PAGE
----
Which Termite Barrier will suit your home?
There are several elements which will govern which type of Termite Barrier will suit your property. This comes down to the dwellings construction type, what surrounds the dwelling, moisture content of the soil and your Termite Risk Factor.
The Termite Risk Factor has five (5) levels
• Low to Moderate
• Moderate to High
The biggest contributor to a higher risk factor are conducive environments.
What is a conducive environment
A conducive environment is as area of concern around your property that can potentially attract termites and other timber pests.
1. An old hot water service or air conditioner will start leaking onto the ground, making a damp environment close to the house. It is good practise to divert the overflow to a down pipe.
2. A tree stump left in the ground to rot away is the perfect environment for termites to build a nest. Ample food and moisture there for the nest to become very substanial.
3. Timber sleepers that have been treated in a termicide are a popular choice for retaining walls. However over the time being exposed to sun and rain, this chemical breaks down and termites will attack this soft damp timber.
4. Gardens up against dwelling walls are a big no no. This can be a huge attractant to termites. Being a food source they normally are high in moisture. Termites can find their way into your home by gardens which cover up weep holes.
Removing these conducing environments will make you home less appealing to termites and reduce your termite risk factor.
My Home Is On A Concrete Slab.
Homes built on a concrete slab after 1995 should have a physical moisture / termite blanket installed. This sheet sits under the concrete slab and will push termites out to the edges. This is where annual Termite Inspections are important because you have to be aware of such activity. We have seen termites be pushed out to the edge of the physical barrier only to eat through the brick mortar and gain access inside.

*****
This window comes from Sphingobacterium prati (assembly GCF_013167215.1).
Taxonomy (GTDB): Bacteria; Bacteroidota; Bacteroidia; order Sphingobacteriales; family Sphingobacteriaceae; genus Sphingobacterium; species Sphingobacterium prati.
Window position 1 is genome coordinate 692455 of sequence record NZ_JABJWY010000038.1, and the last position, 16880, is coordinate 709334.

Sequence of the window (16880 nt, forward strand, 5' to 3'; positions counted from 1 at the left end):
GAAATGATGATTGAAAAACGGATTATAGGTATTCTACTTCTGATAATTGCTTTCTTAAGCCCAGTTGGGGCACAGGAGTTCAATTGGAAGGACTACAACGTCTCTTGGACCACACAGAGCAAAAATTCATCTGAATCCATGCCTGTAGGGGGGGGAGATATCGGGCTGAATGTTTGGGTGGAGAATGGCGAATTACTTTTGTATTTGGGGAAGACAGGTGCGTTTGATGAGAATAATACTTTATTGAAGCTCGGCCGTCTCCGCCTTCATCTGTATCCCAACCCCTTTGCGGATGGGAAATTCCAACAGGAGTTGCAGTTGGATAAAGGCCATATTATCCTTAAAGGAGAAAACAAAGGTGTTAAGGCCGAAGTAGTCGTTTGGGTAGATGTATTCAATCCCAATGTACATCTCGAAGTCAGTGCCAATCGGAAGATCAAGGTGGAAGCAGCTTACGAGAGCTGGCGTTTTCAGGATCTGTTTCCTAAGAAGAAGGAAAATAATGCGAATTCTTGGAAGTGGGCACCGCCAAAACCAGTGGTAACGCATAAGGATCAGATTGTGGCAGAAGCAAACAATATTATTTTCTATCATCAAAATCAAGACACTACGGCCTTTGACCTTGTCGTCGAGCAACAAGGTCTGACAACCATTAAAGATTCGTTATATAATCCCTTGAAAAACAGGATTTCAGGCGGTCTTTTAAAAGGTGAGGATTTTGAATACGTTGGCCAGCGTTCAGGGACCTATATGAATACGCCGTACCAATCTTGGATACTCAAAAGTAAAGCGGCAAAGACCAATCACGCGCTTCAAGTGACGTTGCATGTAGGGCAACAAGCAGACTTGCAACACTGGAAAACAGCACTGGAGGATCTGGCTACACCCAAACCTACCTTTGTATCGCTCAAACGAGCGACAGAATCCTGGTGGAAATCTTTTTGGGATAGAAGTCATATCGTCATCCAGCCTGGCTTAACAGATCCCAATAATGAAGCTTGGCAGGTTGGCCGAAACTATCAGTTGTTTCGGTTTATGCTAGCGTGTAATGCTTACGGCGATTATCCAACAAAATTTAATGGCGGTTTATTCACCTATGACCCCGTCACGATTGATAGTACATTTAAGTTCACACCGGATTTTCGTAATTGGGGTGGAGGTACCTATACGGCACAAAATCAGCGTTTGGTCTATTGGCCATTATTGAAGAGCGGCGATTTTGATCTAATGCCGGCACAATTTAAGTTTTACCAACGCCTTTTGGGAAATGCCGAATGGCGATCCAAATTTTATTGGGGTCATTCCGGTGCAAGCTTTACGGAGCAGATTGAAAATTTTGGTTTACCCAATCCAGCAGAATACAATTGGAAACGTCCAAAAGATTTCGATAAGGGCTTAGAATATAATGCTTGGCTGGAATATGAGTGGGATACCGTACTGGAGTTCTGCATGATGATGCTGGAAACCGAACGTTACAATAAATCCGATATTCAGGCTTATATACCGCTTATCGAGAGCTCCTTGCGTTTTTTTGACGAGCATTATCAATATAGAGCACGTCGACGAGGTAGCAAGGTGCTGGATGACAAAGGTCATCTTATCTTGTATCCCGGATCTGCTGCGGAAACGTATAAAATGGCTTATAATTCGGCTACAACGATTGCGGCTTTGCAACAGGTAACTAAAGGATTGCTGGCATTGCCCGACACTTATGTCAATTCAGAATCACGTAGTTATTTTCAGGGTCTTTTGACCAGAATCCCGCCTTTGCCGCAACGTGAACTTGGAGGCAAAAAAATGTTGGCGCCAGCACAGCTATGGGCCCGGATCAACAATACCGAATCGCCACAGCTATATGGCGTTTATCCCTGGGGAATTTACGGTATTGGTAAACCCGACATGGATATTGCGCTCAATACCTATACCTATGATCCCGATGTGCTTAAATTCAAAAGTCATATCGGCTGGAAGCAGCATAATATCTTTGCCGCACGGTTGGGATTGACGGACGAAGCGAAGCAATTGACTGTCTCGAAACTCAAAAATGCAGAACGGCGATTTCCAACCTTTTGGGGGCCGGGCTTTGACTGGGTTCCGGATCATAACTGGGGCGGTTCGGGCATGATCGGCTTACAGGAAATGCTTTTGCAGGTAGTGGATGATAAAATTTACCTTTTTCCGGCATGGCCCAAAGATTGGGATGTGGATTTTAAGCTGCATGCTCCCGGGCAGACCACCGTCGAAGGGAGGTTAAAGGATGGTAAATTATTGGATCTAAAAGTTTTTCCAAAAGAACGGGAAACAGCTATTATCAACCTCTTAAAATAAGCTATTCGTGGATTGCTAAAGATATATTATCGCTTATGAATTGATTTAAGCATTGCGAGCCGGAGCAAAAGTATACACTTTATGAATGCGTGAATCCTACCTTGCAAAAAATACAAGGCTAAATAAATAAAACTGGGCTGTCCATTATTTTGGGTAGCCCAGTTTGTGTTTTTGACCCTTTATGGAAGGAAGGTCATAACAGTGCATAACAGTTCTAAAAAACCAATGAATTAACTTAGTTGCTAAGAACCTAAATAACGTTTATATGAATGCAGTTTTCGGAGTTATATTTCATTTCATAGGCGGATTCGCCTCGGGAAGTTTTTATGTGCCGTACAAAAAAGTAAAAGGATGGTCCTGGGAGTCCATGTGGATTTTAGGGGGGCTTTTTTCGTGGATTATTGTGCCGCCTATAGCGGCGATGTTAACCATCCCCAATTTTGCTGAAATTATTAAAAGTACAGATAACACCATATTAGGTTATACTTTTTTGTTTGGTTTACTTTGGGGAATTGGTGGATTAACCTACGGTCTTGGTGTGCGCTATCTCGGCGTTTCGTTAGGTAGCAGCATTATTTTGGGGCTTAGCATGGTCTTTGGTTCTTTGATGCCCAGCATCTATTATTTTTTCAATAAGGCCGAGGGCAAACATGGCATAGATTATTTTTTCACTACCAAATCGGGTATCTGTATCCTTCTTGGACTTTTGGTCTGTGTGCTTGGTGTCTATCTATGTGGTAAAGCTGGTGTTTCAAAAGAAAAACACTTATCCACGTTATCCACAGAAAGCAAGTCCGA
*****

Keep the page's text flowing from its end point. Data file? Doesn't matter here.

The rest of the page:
Homes on concrete slabs pre 1995 are still susceptible to termite damage. All it takes is a little subsidence under the slab and a crack as small as 2mm and termites can enter. Also if plumbing collars are not fitted correctly termites can enter wet areas of your home and cause expensive damage. We have conducted Building and Pest Inspections to homes where termites have gotten into bathrooms through the slab and caused considerable damage.
What Type Of Termite Barriers Are There?
Termite Bait Stations Barrier (Termite Baiting)
Mostly made up of in ground bait stations these units are roughly 20cm long and 10cm wide. They neatly sit under the grass line and are spread out every 3 metres. The baiting stations are filled with sleeves of eucalyptus which termites are highly attracted to. The stations are place in a line all around the dwelling. The span reach of each unit can be up to 5 metres so having them daisy chained every three metres lets them over lap.
Each termite bait station is checked every 6 to 10 weeks when there is no activity present. If there are termites in some of the systems then the checks are more often at between 4 to 6 weeks. Once termites have been found, a bait chemical is added to the station. This chemical solution is low toxic and slow acting. The reason behind this is so it can be passed onto other termites and make it's way back to the colony. The termite bait stations can be installed in pavers, concrete and soil (lawn and garden). An above ground unit is available as well. This is placed inside the house if there are active termites present there.
Chemical Termite Barrier (Chemical Barrier)
One of the cheapest on the market but the Chemical Termite Barrier is also the most evasive. It has an installation that is very high in labour as it is a chemical treatment to the soil around the foundations of your house. For areas of lawn and garden, a trench has to be dug all the way to the footings of the house. If the soil is high is clay then that needs to be removed and place with fresh high grade soil. This soil is drenched with a termicide and back filled. We do several passes whilst back filling to ensure a great treatment.
If there are some areas around the house that are paved, they can either be removed and replaced. If this is not an option the best method of treatment is simply to drill and inject into the corners of the paver. Concrete paths and driveways can be drilled and injected with the holes being plugged with mortar when finished. Some utilities like hot water and air conditioners may need to temporarily moved forward and then back after the barrier installation. Out Termite Technician will advise this in their quote.
Chemical Reticulation System (Retic System)
A Chemical Reticulation System based on the same fundamentals as a chemical termite barrier. However it has one added advantage of being able to "recharge" the system before the end life of the chemical. For maximum protection the system can be simply replenished by pumping the chemical into the break out boxed installed every 12 metres. Once the trench is dug, piping is laid at the footing of the dwelling. Again similar to the chemical barrier the soil is drenched when being back filled and sprayed with multiple passes. A huge advantage is little to no disturbance after the initial install.
We like to offer a free onsite consultation where we can answer any of your questions and go through your options. The Technician will run you through your termite risk factor and how you can go about lowering it. So be proactive about termite protection and install a termite barrier.[/vc_column_text][/vc_column][/vc_row]